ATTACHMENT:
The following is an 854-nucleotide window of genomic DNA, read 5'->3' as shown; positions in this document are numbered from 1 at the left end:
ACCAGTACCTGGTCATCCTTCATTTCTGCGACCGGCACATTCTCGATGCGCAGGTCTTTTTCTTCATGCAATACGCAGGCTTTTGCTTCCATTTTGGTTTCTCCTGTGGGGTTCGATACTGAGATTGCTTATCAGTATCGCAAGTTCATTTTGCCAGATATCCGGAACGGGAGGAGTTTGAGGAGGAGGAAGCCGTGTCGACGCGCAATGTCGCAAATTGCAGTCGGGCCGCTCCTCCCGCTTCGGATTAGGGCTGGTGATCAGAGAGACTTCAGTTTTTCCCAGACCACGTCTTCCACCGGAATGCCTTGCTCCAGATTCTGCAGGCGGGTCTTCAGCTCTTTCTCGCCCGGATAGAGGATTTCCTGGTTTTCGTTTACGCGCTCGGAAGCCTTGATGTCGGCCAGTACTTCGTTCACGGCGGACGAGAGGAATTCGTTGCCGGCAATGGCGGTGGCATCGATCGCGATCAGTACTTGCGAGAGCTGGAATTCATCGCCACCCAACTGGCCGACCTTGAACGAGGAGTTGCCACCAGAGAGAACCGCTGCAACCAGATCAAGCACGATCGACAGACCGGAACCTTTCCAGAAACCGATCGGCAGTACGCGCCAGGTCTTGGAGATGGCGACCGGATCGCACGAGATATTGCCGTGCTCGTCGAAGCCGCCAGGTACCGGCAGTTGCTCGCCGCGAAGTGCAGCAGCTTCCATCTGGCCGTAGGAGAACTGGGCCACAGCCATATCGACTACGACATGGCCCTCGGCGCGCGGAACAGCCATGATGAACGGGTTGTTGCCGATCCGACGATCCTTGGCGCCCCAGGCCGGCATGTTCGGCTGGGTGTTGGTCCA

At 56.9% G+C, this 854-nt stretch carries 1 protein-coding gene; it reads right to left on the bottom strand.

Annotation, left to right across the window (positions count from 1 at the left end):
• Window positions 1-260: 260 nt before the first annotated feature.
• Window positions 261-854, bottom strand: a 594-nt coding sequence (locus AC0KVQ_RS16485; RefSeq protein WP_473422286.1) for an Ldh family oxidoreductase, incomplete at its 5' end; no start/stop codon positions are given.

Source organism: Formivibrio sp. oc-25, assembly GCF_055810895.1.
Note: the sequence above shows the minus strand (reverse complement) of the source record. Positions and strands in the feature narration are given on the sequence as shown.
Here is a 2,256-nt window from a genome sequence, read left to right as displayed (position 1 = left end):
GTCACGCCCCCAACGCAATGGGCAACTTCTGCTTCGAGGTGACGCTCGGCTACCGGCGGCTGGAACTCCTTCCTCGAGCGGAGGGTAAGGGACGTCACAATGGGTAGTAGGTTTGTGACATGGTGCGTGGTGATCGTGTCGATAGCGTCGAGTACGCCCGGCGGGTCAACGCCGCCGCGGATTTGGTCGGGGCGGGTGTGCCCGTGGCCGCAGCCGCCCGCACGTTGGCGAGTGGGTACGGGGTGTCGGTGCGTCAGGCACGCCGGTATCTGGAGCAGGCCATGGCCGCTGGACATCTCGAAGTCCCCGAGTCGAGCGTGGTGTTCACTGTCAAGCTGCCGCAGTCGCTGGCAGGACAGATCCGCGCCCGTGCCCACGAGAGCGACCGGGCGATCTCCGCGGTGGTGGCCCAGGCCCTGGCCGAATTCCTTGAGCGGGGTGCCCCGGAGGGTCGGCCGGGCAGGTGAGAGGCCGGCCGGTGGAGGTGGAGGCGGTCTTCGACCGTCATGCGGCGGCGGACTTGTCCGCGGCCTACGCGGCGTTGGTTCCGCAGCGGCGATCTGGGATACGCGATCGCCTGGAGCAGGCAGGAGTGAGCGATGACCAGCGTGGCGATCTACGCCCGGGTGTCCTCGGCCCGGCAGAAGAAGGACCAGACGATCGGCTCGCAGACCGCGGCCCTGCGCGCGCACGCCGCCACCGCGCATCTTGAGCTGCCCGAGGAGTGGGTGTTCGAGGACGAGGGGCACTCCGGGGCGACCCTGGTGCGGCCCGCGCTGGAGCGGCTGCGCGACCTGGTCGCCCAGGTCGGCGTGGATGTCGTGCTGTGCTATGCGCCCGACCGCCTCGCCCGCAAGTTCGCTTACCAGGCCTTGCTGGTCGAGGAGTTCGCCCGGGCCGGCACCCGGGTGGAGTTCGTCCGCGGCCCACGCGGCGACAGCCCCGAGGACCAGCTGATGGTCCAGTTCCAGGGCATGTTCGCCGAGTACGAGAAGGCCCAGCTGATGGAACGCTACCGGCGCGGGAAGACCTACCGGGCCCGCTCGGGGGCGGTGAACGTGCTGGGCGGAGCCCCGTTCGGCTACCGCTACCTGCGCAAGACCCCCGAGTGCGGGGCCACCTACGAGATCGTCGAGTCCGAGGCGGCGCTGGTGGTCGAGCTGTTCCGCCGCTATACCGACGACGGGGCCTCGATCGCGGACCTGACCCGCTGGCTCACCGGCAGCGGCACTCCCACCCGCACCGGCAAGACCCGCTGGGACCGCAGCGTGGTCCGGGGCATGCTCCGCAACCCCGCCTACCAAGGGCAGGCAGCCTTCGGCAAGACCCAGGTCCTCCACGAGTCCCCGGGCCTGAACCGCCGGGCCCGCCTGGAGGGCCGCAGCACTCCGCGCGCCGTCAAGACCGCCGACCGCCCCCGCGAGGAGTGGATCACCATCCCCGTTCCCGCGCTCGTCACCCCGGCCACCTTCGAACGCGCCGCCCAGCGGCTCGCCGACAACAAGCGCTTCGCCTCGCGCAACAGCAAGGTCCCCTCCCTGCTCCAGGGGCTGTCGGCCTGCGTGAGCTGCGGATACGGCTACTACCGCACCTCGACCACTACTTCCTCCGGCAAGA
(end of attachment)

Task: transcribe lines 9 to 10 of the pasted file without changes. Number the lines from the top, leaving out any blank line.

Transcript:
Here is a 2,256-nt window from a genome sequence, read left to right as displayed (position 1 = left end):
GTCACGCCCCCAACGCAATGGGCAACTTCTGCTTCGAGGTGACGCTCGGCTACCGGCGGCTGGAACTCCTTCCTCGAGCGGAGGGTAAGGGACGTCACAATGGGTAGTAGGTTTGTGACATGGTGCGTGGTGATCGTGTCGATAGCGTCGAGTACGCCCGGCGGGTCAACGCCGCCGCGGATTTGGTCGGGGCGGGTGTGCCCGTGGCCGCAGCCGCCCGCACGTTGGCGAGTGGGTACGGGGTGTCGGTGCGTCAGGCACGCCGGTATCTGGAGCAGGCCATGGCCGCTGGACATCTCGAAGTCCCCGAGTCGAGCGTGGTGTTCACTGTCAAGCTGCCGCAGTCGCTGGCAGGACAGATCCGCGCCCGTGCCCACGAGAGCGACCGGGCGATCTCCGCGGTGGTGGCCCAGGCCCTGGCCGAATTCCTTGAGCGGGGTGCCCCGGAGGGTCGGCCGGGCAGGTGAGAGGCCGGCCGGTGGAGGTGGAGGCGGTCTTCGACCGTCATGCGGCGGCGGACTTGTCCGCGGCCTACGCGGCGTTGGTTCCGCAGCGGCGATCTGGGATACGCGATCGCCTGGAGCAGGCAGGAGTGAGCGATGACCAGCGTGGCGATCTACGCCCGGGTGTCCTCGGCCCGGCAGAAGAAGGACCAGACGATCGGCTCGCAGACCGCGGCCCTGCGCGCGCACGCCGCCACCGCGCATCTTGAGCTGCCCGAGGAGTGGGTGTTCGAGGACGAGGGGCACTCCGGGGCGACCCTGGTGCGGCCCGCGCTGGAGCGGCTGCGCGACCTGGTCGCCCAGGTCGGCGTGGATGTCGTGCTGTGCTATGCGCCCGACCGCCTCGCCCGCAAGTTCGCTTACCAGGCCTTGCTGGTCGAGGAGTTCGCCCGGGCCGGCACCCGGGTGGAGTTCGTCCGCGGCCCACGCGGCGACAGCCCCGAGGACCAGCTGATGGTCCAGTTCCAGGGCATGTTCGCCGAGTACGAGAAGGCCCAGCTGATGGAACGCTACCGGCGCGGGAAGACCTACCGGGCCCGCTCGGGGGCGGTGAACGTGCTGGGCGGAGCCCCGTTCGGCTACCGCTACCTGCGCAAGACCCCCGAGTGCGGGGCCACCTACGAGATCGTCGAGTCCGAGGCGGCGCTGGTGGTCGAGCTGTTCCGCCGCTATACCGACGACGGGGCCTCGATCGCGGACCTGACCCGCTGGCTCACCGGCAGCGGCACTCCCACCCGCACCGGCAAGACCCGCTGGGACCGCAGCGTGGTCCGGGGCATGCTCCGCAACCCCGCCTACCAAGGGCAGGCAGCCTTCGGCAAGACCCAGGTCCTCCACGAGTCCCCGGGCCTGAACCGCCGGGCCCGCCTGGAGGGCCGCAGCACTCCGCGCGCCGTCAAGACCGCCGACCGCCCCCGCGAGGAGTGGATCACCATCCCCGTTCCCGCGCTCGTCACCCCGGCCACCTTCGAACGCGCCGCCCAGCGGCTCGCCGACAACAAGCGCTTCGCCTCGCGCAACAGCAAGGTCCCCTCCCTGCTCCAGGGGCTGTCGGCCTGCGTGAGCTGCGGATACGGCTACTACCGCACCTCGACCACTACTTCCTCCGGCAAGA